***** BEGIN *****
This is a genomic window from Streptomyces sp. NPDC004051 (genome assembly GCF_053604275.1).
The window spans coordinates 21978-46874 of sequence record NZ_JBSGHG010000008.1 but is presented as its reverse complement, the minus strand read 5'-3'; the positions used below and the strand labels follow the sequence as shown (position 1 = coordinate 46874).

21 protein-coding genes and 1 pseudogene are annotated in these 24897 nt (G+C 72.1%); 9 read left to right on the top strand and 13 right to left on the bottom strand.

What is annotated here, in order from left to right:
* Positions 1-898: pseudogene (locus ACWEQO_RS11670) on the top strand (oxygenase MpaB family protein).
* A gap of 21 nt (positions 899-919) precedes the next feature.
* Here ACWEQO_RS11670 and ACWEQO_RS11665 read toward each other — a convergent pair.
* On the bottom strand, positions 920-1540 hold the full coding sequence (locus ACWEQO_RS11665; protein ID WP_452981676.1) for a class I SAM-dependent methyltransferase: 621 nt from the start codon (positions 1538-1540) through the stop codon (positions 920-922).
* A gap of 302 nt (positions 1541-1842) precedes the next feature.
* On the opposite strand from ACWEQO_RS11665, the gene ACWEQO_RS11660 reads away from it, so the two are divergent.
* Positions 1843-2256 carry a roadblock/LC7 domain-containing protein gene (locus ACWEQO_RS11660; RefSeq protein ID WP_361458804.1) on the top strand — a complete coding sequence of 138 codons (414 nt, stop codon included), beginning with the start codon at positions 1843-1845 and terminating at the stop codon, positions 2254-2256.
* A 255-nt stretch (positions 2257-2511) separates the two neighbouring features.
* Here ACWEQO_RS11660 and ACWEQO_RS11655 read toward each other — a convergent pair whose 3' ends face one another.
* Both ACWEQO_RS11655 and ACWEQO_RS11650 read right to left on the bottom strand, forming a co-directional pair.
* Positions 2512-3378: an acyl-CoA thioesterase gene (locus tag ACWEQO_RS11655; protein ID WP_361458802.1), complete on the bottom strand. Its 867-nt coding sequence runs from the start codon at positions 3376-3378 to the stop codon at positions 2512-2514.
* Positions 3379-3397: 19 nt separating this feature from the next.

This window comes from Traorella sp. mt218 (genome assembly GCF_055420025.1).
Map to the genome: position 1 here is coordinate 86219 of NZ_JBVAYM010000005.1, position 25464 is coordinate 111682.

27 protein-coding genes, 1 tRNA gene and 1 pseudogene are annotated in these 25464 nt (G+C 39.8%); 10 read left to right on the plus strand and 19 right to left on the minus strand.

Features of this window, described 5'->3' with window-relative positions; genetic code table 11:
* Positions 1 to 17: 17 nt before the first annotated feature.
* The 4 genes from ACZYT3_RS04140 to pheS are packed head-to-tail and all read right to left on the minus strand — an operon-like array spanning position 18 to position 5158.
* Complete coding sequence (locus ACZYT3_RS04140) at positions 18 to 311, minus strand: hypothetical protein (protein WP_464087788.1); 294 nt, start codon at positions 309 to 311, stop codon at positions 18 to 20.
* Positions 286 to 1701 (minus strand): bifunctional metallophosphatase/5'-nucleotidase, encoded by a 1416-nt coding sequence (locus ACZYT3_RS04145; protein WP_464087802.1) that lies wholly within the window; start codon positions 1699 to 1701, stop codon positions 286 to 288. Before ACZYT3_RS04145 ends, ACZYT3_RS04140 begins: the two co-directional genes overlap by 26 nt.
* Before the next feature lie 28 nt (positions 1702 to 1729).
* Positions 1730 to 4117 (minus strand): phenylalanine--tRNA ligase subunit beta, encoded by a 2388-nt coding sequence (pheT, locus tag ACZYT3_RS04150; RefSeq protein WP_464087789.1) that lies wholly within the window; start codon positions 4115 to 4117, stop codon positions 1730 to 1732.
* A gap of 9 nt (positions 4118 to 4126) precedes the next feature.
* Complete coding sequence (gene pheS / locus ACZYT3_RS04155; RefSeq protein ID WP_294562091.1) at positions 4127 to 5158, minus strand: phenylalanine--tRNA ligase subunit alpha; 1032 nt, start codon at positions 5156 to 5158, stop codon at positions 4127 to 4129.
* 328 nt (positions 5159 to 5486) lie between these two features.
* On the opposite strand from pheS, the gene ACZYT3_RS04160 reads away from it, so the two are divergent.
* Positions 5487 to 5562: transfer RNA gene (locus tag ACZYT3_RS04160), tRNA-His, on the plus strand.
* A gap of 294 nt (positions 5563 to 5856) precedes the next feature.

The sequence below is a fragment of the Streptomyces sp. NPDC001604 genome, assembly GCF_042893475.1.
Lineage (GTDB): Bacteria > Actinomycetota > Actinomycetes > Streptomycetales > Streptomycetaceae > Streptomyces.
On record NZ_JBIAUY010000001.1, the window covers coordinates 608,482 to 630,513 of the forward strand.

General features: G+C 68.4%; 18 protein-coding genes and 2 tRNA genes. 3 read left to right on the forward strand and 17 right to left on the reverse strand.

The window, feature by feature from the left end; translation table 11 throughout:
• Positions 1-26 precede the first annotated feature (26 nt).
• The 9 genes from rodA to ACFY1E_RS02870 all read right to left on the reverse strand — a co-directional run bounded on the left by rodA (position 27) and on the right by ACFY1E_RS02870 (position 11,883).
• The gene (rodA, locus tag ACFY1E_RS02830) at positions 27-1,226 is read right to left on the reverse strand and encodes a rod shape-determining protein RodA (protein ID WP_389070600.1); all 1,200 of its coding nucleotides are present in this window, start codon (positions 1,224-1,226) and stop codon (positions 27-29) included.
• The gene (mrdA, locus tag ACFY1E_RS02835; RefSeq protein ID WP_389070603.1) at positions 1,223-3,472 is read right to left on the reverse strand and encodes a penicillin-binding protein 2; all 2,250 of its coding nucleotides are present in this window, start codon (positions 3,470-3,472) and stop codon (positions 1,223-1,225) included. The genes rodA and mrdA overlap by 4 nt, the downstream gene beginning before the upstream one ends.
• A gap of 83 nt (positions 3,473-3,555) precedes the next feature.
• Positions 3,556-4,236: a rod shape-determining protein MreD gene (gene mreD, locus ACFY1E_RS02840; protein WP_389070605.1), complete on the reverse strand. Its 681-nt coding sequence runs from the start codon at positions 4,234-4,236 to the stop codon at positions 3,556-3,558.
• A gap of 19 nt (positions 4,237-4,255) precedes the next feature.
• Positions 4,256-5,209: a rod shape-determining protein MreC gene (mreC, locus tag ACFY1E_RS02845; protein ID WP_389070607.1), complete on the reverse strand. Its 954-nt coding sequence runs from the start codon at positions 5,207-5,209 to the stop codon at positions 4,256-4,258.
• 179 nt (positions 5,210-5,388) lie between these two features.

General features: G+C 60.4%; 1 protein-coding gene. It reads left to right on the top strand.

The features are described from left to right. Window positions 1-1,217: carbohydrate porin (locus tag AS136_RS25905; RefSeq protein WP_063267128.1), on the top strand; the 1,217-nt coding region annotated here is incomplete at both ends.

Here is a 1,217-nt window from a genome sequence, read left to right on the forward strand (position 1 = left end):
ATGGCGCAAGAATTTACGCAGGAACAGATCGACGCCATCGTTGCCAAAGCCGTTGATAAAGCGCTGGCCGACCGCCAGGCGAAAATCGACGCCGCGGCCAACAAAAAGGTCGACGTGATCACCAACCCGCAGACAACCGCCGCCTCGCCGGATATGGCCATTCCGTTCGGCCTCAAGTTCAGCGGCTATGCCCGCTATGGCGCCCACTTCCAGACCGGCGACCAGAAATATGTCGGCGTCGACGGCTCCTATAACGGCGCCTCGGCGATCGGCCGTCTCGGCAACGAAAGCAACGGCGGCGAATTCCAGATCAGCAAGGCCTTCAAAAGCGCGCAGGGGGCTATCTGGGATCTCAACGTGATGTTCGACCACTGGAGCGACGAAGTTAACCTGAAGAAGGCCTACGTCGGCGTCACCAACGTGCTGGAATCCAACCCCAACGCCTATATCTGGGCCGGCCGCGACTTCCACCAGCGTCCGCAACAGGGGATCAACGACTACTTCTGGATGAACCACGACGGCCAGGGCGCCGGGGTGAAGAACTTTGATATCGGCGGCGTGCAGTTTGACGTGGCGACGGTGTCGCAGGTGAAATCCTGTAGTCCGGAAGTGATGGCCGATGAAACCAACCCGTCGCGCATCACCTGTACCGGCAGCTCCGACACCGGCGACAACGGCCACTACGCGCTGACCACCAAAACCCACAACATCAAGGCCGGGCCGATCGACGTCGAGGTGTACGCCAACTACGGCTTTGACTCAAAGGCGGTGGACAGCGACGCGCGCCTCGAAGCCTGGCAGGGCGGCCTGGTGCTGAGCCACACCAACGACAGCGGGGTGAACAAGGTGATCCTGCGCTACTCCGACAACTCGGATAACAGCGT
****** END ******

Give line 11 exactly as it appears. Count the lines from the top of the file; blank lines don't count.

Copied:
* Positions 1843-2256 carry a roadblock/LC7 domain-containing protein gene (locus ACWEQO_RS11660; RefSeq protein ID WP_361458804.1) on the top strand — a complete coding sequence of 138 codons (414 nt, stop codon included), beginning with the start codon at positions 1843-1845 and terminating at the stop codon, positions 2254-2256.